We are going up the value chain with services such as mobile wallets, mobile payments, and QR codes, BLE, HCE, NFC and Apple Pay and offering these solutions to banks, processors and retail industries apart from the traditional customer base of telecom operators. Our recent customers include banks in the North America and Asia pacific regions as well as a new age retail chain in South America. And further, we are working with a telecom operator in Europe for launching NFC based payments. Our competitors include for instance C-SAM, Toro, Airtag and Monetise.

On the business and merchant side we offer an integrated payment solution payPLUS that allows both large and medium merchants as well as SMEs to use their mobile phones as a POS, and we work with First Data and not just small & medium - there is a market for mobility based for insurance, e-commerce down to small and medium.

We are entering the US through one of the largest processors where competition is different. We don’t really see Square and iZettle as our competition as we don’t go direct to market but rather work with banks and processors. We also face localised competitions such as from Easytap in India.

 

What are some of the major implementations you’ve been involved in around the world?

 

We have over 50 mobile money implementations including a number of implementations with Airtel, Orange, Econet Wireless, Grameenphone, Banglalink, Tigo and others. In Bangladesh we are deploying with DBBL, one of the largest banks in the country.

We are working with First Data and other large processors and also with some of the largest banks for HCE, MasterPass. We are with the largest 4G operator in India for Mobile POS and Mobile Wallet. Some of our latest wins include a retailer in Chile, and US work with a processor for mobile POS, and a wallet for a bank in Canada.

 

In 2014, mobile money service became interoperable in 3 new markets. Could you tell us a bit about how this works and how effective this strategy has proved?

 

I don’t think every market could be a success. This is a function of multiple factors. In Kenya Safaricom became successful with a position of leader in the mobile business. Now Tanzania is becoming an overall leader in mobile money, but there no one operator has a monopolistic position.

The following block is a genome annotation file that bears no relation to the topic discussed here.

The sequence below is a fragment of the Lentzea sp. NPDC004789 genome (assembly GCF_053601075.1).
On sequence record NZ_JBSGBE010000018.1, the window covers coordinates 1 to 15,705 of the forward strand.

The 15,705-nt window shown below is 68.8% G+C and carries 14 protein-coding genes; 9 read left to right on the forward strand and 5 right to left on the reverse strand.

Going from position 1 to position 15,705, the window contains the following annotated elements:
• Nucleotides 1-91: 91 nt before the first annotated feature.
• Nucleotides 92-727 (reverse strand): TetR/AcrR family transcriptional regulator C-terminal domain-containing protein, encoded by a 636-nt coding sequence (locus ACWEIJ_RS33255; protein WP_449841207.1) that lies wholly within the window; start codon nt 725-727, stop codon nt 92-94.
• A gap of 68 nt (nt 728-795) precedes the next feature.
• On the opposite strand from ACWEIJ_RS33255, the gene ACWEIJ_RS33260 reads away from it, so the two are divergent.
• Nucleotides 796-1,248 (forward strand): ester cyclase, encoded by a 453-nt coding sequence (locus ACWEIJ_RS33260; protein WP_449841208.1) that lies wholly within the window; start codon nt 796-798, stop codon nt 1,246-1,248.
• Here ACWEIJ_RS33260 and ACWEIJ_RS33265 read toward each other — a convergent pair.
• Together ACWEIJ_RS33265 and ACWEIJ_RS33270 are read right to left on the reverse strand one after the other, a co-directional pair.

Mobile money has taken off where there is low banking penetration and high mobile penetration. Agents must find it viable. Also the services need to go beyond just P2P or Cash-in/Cash-out. People must not just withdraw cash but make payments through their mobile money account. That is when profitability goes up.

It is also really important to be able to offer remittances. There is a service called Terra that is getting all the operators together for this to make the money flows easier in corridors such as Mozambique to Malawi, Zimbabwe to Malawi and South Africa to Zimbabwe.

If each operator has say a maximum of 40% market share, this means that 60% of the market is excluded, so interoperability is not a luxury but is critical for operators to explore in each market.

 

What are some of the other trends you observed in mobile money in 2014?

 

Mobile Money is used in a developmental context, where third party provides bring financial services to people who don’t have access to them.

I observed three key trends in mobile money over 2014.

Firstly, the evolution to cover more services has been recognised to be of huge importance. From cash-in/ cash-out, it is now about enabling every transaction that people have to make. So this is interoperability in the context of payments.

Secondly, there is a focus on interoperability in the context of remittances. We saw a spurt in transactions with Tigo and Airtel making their transactions interoperable in Tanzania.

Thirdly, it’s about how to build a path to offer a full suite of services, not just mobile money. We’ve had to solve for enabling payments, micro-loans, investments and insurance, so as to build a “One-Stop Shop” for all these services.

 

Did regulations have to change in order to enable these trends and new services added over 2014?

 

No I think the regulations did allow it, but it was a matter of the maturity level having grown over the last 3 years. As this grows further we’re seeing more such examples in Tanzania, Zimbabwe and elsewhere.

 

What is the outlook for mobile money going into 2015?